Gabby Got Her Gun
When she was only 11 years old, and still living in her native Venezuela, Gabriela “Gabby” Franco made her very … Continued
When she was only 11 years old, and still living in her native Venezuela, Gabriela “Gabby” Franco made her very first visit to the place that would forever change her life, leading her on a path that included international competition, a stint on a popular television show, authorship of a book, and U.S. citizenship: That place: A shooting range.
“I loved it right from the beginning,” says Franco, now 34. “My father was there to practice for his firearms permit, and I got to go along one day to shoot pistols and rifles. I really liked the rifles and wanted to do more of that. But I was fairly small, so they kind of pushed me towards the pistols.”
It was a fateful push. Gabby became quickly hooked on handgun shooting and began training four to five hours a day, five to six days a week, with air pistols and .22-caliber handguns as part of the range’s Junior Olympic shooting club.
She was the only female in that club.
“A lot of girls were into gymnastics, like my sisters,” says Franco. “I was into shooting. I really enjoyed the precision, the concentration. Making that perfect shot. I didn’t care that I was the only girl at practice. I liked shooting, period, and I was going to keep doing it.”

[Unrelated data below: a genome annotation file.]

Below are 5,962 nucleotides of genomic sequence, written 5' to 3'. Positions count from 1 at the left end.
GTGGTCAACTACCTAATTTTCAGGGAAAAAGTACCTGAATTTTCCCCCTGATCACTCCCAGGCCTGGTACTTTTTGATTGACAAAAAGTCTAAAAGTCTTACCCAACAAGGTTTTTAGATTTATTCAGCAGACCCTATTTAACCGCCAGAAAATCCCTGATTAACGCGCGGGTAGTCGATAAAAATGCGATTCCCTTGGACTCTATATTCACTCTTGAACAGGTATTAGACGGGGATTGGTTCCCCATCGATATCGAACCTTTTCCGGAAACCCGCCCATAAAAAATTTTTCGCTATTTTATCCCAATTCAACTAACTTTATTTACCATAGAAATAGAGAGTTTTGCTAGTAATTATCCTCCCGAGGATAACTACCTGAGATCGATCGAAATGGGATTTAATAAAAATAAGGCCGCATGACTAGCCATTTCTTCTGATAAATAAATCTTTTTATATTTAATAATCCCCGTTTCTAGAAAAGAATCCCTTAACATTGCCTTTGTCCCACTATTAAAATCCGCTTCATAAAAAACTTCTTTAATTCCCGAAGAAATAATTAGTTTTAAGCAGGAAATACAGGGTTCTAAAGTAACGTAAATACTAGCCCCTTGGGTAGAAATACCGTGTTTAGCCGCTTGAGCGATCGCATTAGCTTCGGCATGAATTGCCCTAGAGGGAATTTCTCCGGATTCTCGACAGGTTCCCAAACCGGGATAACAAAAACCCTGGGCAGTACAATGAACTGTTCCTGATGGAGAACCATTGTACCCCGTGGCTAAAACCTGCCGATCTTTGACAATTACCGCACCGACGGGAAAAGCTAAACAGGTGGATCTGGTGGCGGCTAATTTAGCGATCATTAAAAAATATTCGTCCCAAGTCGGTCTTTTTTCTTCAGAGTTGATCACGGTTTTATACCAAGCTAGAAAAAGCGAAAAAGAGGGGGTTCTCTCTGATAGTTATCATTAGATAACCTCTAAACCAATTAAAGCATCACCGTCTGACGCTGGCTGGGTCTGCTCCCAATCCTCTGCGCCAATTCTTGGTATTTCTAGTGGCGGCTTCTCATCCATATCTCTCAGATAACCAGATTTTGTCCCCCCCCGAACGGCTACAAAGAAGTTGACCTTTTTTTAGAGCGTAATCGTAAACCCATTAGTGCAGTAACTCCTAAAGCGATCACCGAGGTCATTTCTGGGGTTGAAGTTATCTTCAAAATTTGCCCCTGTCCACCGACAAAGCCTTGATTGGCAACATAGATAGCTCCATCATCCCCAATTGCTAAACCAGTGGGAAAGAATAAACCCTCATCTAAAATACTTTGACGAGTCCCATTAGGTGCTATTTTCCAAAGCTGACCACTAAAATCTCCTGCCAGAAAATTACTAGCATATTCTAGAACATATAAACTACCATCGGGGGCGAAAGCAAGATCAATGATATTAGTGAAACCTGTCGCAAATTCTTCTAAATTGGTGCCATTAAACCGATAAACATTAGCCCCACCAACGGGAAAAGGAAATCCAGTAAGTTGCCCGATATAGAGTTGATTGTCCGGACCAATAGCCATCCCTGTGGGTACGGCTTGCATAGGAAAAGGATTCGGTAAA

From Local Matches to International Competitions
By 1995, Franco was competing against other young shooters, first in local events, later in national competitions. At the age of 19, she became the first woman to qualify for the Venezuelan Olympic Shooting Team, and she took silver at the Pan American Games in 1999 in the 10-meter air pistol event. She represented her country at the 2000 Olympics in Sydney, Australia, and that same year won gold at the South American Games. In her last international competition, the 2002 South American Games, she won three gold medals, all in pistol-based competitions.
She was aiming to participate in the 2004 Olympic Games in Athens, Greece. But before the games started, her life took another big turn.
“My first visit to the U.S was in 1998, the World Cup in Atlanta,” Franco says. “I loved the U.S right away. In 2002, I was thinking about moving to the United States. I really admired the way the U.S. offers people the chance to be a success. But I had to make a decision, and it was a hard one. Do I stay in Venezuela and continue on with my dream of winning an Olympic medal? Or do I move to the United States?”